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Beyoğlu is famous for its “passages,” or arcades/galleries (“Pasaj” in Turkish). The arcades are full of shops selling all kinds of wares, with great prices and the ability to make some real discoveries. These arcades are often Victorian buildings, with shops located on different floors and sometimes you really have to search to find the best stores!
But we’re here to help, here are 7 of the best passages you’ll find anywhere in Beyoğlu.
Possibly the most fun, colorful passage in Beyoğlu. Çiçek Pasajı still harks back to the Taksim of yesteryear. During the Tanzimat period, Sultan Abdülhamit and Sultan Abdulaziz came to see the theater in Beyoğlu, the famous Naum Theater in the corner of İstiklal Caddesi and Sahne Street. Verdi's famous opera "II Trovatore" was staged in this theater before it was even shown in Paris. The theater was built again as a passage after it burned down in the Great Beyoğlu Fire. Today the passage features delightful mezzanines, appetizing aromas and sounds of wonderful tradition live music. Thanks to the florists who opened in the years of the armistice following the war, it was named Çiçek Pasajı, or Flower Passage. The building was renovated in the 1980s and has been a popular evening spot ever since.
In 1870, Armenian businessman Agop Köçeyan built this building as a residence for himself. There was a barn underneath the building. Later, it was turned into a circus. A passage was added here with an amendment made in the following years. The passageway and the residential building were later merged. Köçeyan donated this to a church before he died. In 1932, the building was transformed into an art center. It was renovated in 1948 as the biggest cinema on Istiklal Caddesi, with a capacity of 1,400 people. The cinema is still in operation. The Atlas Passage is an indispensable address of the city's cultural and artistic activities with the legendary Atlas Cinema and Istanbul State Theater Small Stage on either side. The passage bears the traces of Ottoman architecture, with 44 stores still preserving the historical look. Original souvenirs, clothes, authentic jewelry are sold at Atlas, and you should also feel free to visit both the theater and the cinema which have shows just about every day.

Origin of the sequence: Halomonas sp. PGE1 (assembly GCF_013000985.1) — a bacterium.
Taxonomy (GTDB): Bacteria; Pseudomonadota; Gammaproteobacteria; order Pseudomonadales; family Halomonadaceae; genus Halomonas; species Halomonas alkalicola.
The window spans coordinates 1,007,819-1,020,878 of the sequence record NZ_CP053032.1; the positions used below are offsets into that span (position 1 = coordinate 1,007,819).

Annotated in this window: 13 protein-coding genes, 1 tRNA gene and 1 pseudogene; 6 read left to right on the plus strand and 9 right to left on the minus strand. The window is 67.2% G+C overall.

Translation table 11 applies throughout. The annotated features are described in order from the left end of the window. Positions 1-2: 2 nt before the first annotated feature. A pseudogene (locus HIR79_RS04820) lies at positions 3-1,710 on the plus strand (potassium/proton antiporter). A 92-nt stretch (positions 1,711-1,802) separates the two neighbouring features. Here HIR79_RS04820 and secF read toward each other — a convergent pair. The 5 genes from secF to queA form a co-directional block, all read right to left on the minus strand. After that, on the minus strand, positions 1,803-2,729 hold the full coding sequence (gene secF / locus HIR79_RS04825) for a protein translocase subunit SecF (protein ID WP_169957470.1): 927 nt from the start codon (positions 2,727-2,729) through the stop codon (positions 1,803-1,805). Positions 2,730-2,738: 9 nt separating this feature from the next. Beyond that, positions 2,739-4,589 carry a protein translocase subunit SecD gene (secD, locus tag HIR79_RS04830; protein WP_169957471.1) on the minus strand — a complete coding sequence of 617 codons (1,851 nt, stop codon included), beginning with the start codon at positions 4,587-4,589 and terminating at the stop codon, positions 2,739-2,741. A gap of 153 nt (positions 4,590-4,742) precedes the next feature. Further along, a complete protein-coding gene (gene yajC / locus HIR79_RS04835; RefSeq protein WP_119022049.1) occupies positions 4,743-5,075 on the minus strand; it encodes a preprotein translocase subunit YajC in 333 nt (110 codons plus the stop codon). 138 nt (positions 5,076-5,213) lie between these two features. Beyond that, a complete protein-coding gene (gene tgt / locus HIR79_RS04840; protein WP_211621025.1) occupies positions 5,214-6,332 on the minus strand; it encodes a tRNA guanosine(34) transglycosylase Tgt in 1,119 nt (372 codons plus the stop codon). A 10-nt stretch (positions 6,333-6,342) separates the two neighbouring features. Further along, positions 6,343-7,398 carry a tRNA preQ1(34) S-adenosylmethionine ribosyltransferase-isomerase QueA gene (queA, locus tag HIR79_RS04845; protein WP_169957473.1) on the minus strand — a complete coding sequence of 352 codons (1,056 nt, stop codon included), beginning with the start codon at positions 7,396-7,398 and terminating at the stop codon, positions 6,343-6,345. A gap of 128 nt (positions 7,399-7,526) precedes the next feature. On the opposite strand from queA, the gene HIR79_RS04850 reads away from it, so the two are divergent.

This passage is the first place in all of Istanbul to be supplied with electricity and gas, after the imperial palace. It was built by a Syrian national in 1901 in a neoclassical style, and completed in 1908. It’s a popular spot for second-hand clothes and unique accessories. The downstairs vintage shop feels like it’s right out of a fairy tale. There’s something for everyone, with a costume store downstairs that’s provided the costumes to various popular Turkish dramas.
This passage was also built around the turn of the century, in 1874, and is one of the oldest in all of Beyoğlu. The sculptures that face out onto the street are one of its most striking features. It’s somewhat reminiscent of a fairground, and it sells goods that are just as eclectic. The shops themselves are incredibly cute, with all kinds of unusual souvenirs available. They also have a collection of foreign language books and clothes.
The exterior of this late 19th century passage is ornate and decorative, and quite alluring. The building is six stories including its entrance. Like many buildings on Istiklal, there are stores and housing blocks on the front. There is a second structure in the back which is connected to the passageway, which was formerly the Varyete Circus Theater. This part was built in 1886. Horse and horse riding and trapeze artists performed here, and was particularly famous as a variety circus. This building was turned into a theater in 1904. This theater hall is one of the rare large-scale historic halls in Istanbul. It is one of the most active, oldest passages in Beyoğlu. It’s also known as Beyoglu Passage because of the Beyoglu Movie Theater located in the passage.
This little passage is one of the hidden gems of Beyoğlu, with little cafés and shops selling souvenirs, it’s maybe the cutest place to sip a cup of Turkish tea anywhere in the city. In 1871, merchant Hacopulo's passage-way had houses on the upper floors and shops on the lower floor, and this original design remains intact up to the present day.
This multi-storey passage is excellent for shopping, with second-hand stores, jewelry, comic books, CDs, and all sorts of eclectic items. The passage was named after the family who lived on the upper floors, and now you’ll find a gym and even a language school in the attractive upper floors.
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